Enhanced Unemployment Benefits Get a Thumbs Up From Economists

Enhanced Unemployment Benefits Get a Thumbs Up From Economists

Some Republican lawmakers insist that the generous unemployment benefits created by the CARES Act – now expired and subject to debate in the ongoing negotiations over the next coronavirus relief bill – are contributing to the slow economic recovery by paying workers to stay away from jobs they would otherwise be forced to take. But a new study finds that more generous unemployment insurance helps workers find better jobs, which in the long run is better for employees, employers and the economy as a whole.

The extension of unemployment insurance benefit durations “decrease the mismatch between workers’ educational attainments and the educational requirements of jobs,” the authors said in the paper, published by the National Bureau of Economic Research. In other words, workers end up with jobs they are better suited for when they have more time to look, thanks to more unemployment generous benefits. The effect is more pronounced for female and minority workers, the authors said.

The paper is just the latest of a series of analyses that cast doubt on the reasoning behind Republican opposition to enhanced unemployment payments. Earlier this week, The Washington Post’s Catherine Rampell reviewed five recent economic studies that found no evidence that the $600 per week boost Congress provided for the unemployed had depressed job growth – and if there is an effect, it likely runs the other way. “If anything, research to date suggests the federal benefit supplement has boosted macroeconomic activity and, therefore, likely supported hiring,” Rampell wrote.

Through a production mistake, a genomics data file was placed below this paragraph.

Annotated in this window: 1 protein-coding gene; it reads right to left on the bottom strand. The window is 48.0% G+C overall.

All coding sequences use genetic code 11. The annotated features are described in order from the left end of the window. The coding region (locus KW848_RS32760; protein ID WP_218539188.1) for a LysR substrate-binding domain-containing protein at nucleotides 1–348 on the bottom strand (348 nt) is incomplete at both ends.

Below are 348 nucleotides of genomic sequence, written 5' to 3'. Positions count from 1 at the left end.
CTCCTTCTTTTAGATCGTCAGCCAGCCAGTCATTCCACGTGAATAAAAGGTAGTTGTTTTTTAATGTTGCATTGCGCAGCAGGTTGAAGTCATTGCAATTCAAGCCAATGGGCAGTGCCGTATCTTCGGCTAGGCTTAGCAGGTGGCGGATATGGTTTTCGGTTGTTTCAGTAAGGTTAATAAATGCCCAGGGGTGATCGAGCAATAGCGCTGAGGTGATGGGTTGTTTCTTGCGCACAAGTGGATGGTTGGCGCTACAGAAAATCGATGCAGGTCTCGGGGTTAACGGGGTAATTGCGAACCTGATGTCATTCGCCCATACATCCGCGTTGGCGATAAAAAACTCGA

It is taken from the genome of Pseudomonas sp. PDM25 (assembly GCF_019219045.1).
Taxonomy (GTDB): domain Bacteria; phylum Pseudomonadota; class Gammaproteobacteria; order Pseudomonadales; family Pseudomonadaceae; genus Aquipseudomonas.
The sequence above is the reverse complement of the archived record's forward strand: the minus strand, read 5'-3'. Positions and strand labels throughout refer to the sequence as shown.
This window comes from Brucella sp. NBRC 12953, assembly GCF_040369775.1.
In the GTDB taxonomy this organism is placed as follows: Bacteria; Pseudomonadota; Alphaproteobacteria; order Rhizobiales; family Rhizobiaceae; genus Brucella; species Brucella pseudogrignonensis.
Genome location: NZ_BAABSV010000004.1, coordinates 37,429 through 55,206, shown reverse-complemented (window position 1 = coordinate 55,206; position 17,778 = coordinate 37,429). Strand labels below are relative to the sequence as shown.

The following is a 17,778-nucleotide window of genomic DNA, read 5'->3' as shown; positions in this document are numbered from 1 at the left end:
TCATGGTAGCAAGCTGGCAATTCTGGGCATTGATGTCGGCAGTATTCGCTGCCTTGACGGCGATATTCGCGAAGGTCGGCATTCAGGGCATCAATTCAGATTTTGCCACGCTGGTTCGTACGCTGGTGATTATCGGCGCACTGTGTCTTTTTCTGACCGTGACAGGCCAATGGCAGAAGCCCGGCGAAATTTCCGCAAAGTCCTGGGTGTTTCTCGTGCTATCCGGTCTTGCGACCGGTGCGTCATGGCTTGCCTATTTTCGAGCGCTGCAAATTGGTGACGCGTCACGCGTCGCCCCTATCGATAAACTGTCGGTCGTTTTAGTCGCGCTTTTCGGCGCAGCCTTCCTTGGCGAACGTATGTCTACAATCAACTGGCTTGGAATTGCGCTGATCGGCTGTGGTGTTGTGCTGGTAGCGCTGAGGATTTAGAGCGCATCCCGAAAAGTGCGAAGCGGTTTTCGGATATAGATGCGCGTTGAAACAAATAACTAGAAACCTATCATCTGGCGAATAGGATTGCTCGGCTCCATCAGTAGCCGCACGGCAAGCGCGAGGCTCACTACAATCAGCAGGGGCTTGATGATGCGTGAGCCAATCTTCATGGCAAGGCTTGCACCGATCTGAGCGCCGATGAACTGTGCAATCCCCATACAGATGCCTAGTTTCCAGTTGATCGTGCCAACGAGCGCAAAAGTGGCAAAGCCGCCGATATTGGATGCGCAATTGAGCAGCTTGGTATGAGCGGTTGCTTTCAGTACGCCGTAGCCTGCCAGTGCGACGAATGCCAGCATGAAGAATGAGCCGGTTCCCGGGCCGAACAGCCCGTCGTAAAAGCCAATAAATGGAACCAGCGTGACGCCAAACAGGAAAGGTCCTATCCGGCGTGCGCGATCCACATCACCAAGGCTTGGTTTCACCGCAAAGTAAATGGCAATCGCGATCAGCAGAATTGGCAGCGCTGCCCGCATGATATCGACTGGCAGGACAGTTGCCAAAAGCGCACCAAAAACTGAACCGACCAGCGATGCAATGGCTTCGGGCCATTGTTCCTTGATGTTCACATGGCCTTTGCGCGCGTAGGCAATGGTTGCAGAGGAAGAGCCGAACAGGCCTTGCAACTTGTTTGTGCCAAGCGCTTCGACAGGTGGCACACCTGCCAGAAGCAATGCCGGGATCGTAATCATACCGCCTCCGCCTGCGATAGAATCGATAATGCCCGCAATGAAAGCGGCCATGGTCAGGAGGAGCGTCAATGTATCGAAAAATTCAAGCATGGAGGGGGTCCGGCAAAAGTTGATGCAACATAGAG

A new report Wednesday by Morning Consult provides yet another piece of evidence on the issue. According to surveys conducted in May, June and July, the enhanced benefits have done little to distort workers’ motivations.

“Unemployed workers who received more in unemployment insurance benefits than they did from their previous job did not return to work at a slower rate than those who received less in UI, casting further doubt on the distortionary effects of expanded UI benefits on workers’ incentives.”

The survey did find, though, that the expiration of the enhanced benefits will have a powerful negative effect on the incomes and consumption for 5.4 million Americans by the end of the month.